During the men’s hockey team’s exciting postseason run last year, defenseman Tom Dignard ’10 could do nothing but watch from the sidelines. But now, having rebounded from a ruptured spleen and an injured leg — injuries that forced him to miss the final 13 games of last season as well as the first three games of this season — Dignard is finally back. In the 16 games since returning, “Digs” has helped lead the No. 6 Bulldogs with both his defensive play and assists — his 1.19 points per game average ranks third nationally among all Div. I defensemen.
Q: Let’s talk about the injury you suffered last season. What happened?
[ydn-legacy-photo-inline id=”8580″ ]
A: During a game against Quinnipiac, I had mono and I didn’t know about it. My spleen was enlarged and I got hit on my side. Initially I just thought I got the wind knocked out of me but then I just couldn’t breathe. I was lying down in the locker room and they had to call the ambulance.
Q: Was that the scariest moment of your life?
A: Yeah. It wasn’t scary when I was at the rink and the trainers were looking at me, but then when they’re bringing you into the emergency room and you’re their priority, you really think, ‘Wow, this could be it,’ or something like that.
Q: What was it like watching your teammates have so much success at the end of the last season while you could only watch?
A: It was definitely tough. The team was playing awesome and before the injury I had been playing pretty well. It was one of the best years ever in Yale’s history and I felt awful that I couldn’t be a part of it. But at the same time they were good at keeping me involved with the team atmosphere and that lifted my spirits and I felt awesome for them.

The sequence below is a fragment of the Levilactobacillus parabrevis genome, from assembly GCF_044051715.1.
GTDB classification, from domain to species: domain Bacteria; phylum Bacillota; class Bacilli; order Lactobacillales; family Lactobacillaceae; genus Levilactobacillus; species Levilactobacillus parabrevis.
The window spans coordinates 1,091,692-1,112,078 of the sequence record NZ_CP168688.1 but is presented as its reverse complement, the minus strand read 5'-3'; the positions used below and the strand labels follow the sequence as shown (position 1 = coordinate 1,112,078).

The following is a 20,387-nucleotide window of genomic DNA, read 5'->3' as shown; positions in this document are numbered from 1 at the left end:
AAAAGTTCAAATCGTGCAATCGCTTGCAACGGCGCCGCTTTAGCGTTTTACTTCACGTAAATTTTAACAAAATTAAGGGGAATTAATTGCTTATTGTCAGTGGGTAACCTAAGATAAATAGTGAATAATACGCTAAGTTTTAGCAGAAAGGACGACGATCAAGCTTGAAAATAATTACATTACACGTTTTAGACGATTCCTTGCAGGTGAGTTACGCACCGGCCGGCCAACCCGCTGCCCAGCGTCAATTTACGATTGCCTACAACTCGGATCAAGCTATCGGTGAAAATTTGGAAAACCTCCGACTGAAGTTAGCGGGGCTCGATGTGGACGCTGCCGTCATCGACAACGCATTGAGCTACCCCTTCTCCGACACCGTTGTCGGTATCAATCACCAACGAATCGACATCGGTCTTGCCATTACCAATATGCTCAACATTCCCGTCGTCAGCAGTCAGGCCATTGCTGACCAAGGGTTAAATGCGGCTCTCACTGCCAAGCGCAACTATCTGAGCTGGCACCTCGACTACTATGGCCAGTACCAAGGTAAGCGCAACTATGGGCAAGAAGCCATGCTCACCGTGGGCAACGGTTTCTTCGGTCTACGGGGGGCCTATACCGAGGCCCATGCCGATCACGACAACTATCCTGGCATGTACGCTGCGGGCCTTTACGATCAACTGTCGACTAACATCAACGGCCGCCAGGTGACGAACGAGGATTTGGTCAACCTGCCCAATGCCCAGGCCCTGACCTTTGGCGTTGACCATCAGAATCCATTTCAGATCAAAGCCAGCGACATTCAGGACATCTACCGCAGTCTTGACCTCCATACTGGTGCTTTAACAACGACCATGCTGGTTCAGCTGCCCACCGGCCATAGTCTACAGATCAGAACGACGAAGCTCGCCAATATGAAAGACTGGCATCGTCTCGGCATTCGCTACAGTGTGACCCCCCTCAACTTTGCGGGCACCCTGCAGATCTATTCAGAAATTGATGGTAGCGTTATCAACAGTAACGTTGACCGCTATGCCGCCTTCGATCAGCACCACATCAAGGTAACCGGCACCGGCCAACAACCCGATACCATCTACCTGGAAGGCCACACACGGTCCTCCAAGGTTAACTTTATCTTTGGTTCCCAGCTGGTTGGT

Q: What was the rehab process like and how long did it take for you to get back to 100 percent?
A: It’s tough to say because it’s not an injury that people get often. People usually get this injury from getting in a car accident. With mine, they just didn’t know how long it took to heal. They wanted to be very careful before I got back onto the ice. I could lift and do pretty much all of that stuff, but they were just worried about contact and me re-rupturing the spleen.
Q: You had to miss the first three games of this season after suffering a leg injury in preseason. When that happened were you thinking, ‘Oh know, déjà vu’?
A: It wasn’t really déjà vu, but I definitely thought, ‘Why is this happening to me?’ But that’s how it goes when you aren’t allowed to skate for seven months and you get right back into it at the Div. I level. My body just wasn’t used to it.
Q: Have you noticed a difference between this year’s team as opposed to last year’s one?
A: Last year’s team grew into this winning attitude as we won more games and got more confident. Coming into this season we had those high expectations, so we’re going into games expecting to win and doing our best to do that. So far we’ve been on the right track but we aren’t yet where we want to be. I think this last home stretch for us will be a determining point of where our season goes.
Q: Defensemen don’t capture the crowd’s attention as much as the goal scorers. Could you give some brief tips on what students in the crowd should be looking out for when it comes to good defense?
A: One of the big things I like to hold myself to is them not getting shots on our goalies. If we can hold them to like 20 shots a game, that’s really good for us. So we try to deflect pucks and not let them get good passes in our zone. If you’re just suffocating them and they spend no time in your zone then that’s what we really want.
Q: What do you think is your greatest strength as a player?
A: I think it’s my understanding of the game and how to play in different situations. In the first period I might be more defensive, but then in the third period if it’s a close game I know I’m able to step up. That’s what I pride myself on — stepping up at the right times and also knowing when to just stay back.